Appeal from Wyandotte district court; JOHN J. MCNALLY, judge.
1. Whether a criminal defendant's protection against double jeopardy is violated is a question of law over which an appellate court has unlimited review.
2. When a criminal defendant's request for mistrial becomes inevitable because the prosecution has intentionally subverted the defendant's right to a fair trial, a second prosecution for the same offense is barred by double jeopardy.
3. Under the facts of this case, double jeopardy does not prevent retrial.
4. Generally issues not raised below may not be raised on appeal; however, an appellate court may reach a legal theory first asserted on appeal if (1) it involves only a question of law arising on proved or admitted facts and is finally determinative of the case; (2) consideration of the theory is necessary to serve the ends of justice or to prevent denial of fundamental rights; or (3) the judgment of the trial court was right for the wrong reason.
5. When a second appeal is brought in the same case, the first decision is the settled law of the case on all questions involved in the first appeal. Reconsideration will not be given to such questions.
6. Under the facts of this case, neither the law of the case, the mandate rule, nor the protection against double jeopardy applied on remand to prevent the district court from modifying its ruling on a pretrial evidentiary matter not challenged or addressed on appeal.
7. Abuse of discretion is the appropriate standard of review for a district court's ruling on a motion in limine. The party challenging the ruling bears the burden of showing an abuse of discretion.
8. When the sufficiency of evidence is challenged in a criminal case, the standard of review is whether, after review of all the evidence, viewed in the light most favorable to the prosecution, the appellate court is convinced that a rational factfinder could have found the defendant guilty beyond a reasonable doubt.
9. Premeditation means to have thought the matter over beforehand, in other words, to have formed the design or intent to kill before the act. Although there is no specific time period required for premeditation, the concept of premeditation requires more than the instantaneous, intentional act of taking another's life. Several factors may give rise to an inference of premeditation, including: (1) the nature of the weapon used, (2) the lack of provocation, (3) the defendant's conduct before and after the killing, (4) threats and declarations of the defendant before and during the occurrence, and (5) the dealing of lethal blows after the deceased was felled and rendered helpless. Moreover, premeditation and deliberation may be inferred from the established circumstances of a case, provided the inference is a reasonable one.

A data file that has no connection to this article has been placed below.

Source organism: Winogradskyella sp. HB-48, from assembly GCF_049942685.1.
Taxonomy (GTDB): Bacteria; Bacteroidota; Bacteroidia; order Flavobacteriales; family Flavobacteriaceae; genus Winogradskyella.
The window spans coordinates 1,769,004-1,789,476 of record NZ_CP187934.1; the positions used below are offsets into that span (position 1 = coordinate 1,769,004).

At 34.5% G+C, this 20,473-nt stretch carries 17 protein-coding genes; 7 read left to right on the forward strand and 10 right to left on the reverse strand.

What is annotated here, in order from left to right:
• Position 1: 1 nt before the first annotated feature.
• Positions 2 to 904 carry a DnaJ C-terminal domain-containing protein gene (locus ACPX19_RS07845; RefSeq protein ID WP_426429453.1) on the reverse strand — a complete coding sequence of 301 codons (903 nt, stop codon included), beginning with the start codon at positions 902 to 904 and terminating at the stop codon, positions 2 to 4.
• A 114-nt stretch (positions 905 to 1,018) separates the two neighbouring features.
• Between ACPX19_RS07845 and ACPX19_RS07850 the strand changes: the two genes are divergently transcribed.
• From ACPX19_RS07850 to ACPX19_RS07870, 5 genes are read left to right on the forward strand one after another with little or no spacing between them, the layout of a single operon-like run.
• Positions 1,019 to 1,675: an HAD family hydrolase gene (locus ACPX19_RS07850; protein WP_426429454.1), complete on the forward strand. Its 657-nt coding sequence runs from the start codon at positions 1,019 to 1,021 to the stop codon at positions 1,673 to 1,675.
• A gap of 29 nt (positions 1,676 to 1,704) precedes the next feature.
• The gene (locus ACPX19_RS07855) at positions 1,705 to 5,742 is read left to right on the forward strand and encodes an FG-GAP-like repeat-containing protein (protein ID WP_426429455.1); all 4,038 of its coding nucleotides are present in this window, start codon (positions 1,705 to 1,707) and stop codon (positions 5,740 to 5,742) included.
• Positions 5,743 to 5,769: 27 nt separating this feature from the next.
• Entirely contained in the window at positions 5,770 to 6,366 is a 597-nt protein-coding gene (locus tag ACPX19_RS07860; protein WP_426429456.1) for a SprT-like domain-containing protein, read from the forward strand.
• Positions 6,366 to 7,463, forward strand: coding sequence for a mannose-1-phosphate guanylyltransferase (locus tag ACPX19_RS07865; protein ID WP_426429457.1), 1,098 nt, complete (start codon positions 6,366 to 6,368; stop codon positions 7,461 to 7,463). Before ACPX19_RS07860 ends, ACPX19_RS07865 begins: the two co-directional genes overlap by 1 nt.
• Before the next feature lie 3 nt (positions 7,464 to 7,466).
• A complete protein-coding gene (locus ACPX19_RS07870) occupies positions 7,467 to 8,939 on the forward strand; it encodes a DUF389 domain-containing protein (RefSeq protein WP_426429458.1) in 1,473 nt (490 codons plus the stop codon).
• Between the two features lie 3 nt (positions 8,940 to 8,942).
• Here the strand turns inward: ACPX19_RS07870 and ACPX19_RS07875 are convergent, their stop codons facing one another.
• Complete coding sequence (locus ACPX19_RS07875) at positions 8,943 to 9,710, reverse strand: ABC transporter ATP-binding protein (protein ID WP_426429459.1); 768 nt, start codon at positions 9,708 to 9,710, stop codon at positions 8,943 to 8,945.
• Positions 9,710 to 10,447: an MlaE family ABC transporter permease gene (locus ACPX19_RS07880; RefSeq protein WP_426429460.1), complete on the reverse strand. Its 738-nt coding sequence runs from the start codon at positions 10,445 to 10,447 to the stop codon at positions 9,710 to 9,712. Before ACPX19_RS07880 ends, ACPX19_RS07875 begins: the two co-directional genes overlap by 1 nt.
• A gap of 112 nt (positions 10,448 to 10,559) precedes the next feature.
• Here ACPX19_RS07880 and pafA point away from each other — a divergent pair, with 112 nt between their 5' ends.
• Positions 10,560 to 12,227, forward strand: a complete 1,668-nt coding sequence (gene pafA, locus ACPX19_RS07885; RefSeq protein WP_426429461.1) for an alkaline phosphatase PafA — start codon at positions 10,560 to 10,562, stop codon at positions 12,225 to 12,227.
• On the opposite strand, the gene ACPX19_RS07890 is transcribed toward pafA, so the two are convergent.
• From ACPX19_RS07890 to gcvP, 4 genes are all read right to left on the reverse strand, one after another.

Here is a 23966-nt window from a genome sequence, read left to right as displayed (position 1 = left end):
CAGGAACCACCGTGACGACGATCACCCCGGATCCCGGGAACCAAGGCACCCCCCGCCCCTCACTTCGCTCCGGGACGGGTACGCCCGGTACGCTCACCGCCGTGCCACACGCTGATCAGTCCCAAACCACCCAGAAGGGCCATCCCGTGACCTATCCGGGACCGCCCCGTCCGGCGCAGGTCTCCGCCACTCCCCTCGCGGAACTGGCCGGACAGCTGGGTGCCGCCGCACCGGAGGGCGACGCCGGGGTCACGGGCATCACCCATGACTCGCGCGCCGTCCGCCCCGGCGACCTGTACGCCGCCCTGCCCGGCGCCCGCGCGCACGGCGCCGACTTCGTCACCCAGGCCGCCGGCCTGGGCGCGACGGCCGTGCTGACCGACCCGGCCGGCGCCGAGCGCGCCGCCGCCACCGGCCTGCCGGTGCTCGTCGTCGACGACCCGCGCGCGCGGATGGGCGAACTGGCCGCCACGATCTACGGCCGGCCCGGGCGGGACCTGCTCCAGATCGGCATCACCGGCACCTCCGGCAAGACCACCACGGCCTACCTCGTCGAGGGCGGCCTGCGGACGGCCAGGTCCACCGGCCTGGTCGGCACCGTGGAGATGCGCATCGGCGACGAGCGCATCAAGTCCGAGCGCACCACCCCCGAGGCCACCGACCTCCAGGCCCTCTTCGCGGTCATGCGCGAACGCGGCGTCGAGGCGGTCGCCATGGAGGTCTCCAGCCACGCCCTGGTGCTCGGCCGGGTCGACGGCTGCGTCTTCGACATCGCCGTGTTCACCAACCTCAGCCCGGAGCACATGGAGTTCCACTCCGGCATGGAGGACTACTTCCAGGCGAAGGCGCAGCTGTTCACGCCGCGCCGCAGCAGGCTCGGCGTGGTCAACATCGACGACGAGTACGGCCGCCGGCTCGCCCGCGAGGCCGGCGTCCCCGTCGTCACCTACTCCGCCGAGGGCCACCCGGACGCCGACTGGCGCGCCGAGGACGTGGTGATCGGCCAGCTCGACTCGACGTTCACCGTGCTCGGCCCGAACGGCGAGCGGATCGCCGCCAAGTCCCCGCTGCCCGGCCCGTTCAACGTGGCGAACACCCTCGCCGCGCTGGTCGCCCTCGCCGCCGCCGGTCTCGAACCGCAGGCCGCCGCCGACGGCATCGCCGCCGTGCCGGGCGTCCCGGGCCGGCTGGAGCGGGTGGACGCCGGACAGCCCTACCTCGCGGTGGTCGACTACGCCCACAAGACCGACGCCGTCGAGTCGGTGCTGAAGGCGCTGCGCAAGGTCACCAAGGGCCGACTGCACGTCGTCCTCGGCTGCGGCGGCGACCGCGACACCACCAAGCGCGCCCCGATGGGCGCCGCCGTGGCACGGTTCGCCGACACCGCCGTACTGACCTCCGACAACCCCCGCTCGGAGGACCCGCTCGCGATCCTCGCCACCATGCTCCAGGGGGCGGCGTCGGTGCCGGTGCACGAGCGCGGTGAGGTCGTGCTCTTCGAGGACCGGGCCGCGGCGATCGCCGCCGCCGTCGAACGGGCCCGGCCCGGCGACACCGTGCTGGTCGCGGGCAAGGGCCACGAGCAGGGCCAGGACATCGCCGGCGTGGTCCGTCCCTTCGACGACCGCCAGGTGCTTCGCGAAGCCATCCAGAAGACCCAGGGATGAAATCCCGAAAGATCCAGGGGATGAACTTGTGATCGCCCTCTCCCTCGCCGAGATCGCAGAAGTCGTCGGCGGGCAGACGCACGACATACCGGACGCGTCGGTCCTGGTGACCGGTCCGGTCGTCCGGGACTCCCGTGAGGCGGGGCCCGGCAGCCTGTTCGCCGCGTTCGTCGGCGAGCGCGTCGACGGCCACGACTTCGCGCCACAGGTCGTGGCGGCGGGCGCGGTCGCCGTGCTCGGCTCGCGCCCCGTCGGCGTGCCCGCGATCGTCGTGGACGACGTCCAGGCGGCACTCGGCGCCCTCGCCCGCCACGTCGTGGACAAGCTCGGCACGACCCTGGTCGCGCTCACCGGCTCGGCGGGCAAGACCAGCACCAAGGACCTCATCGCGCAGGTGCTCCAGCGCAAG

10. Under the facts of this case, there was sufficient evidence of premeditation.
The opinion of the court was delivered by: Beier, J.
In this direct appeal from his conviction of first-degree murder and aggravated robbery on retrial, defendant Joseph Dodds Morton alleges that (1) prosecutorial misconduct in the first trial barred a new trial on a first-degree murder charge; (2) the district court's original ruling on a motion in limine excluding certain expert testimony should have controlled the issue on retrial; and (3) the State failed to prove premeditation beyond a reasonable doubt.
Defendant's initial convictions stemmed from a March 2001 robbery of a grocery store at which he had been employed; during the robbery, Morton shot and killed the store manager. At Morton's first trial, the jury unanimously found him guilty of first-degree murder and aggravated robbery, although jurors were unable to agree on whether the underlying first-degree theory was premeditation or felony murder. On direct appeal, we determined that the prosecutor had committed reversible misconduct by suggesting that premeditation can take place in an instant; she had held up her hand in the shape of a gun and pretended to pull its trigger, saying: "One squeeze of the trigger is all it takes." State v. Morton, 277 Kan. 575, 86 P.3d 535 (2004). At the time, we declined to find the ...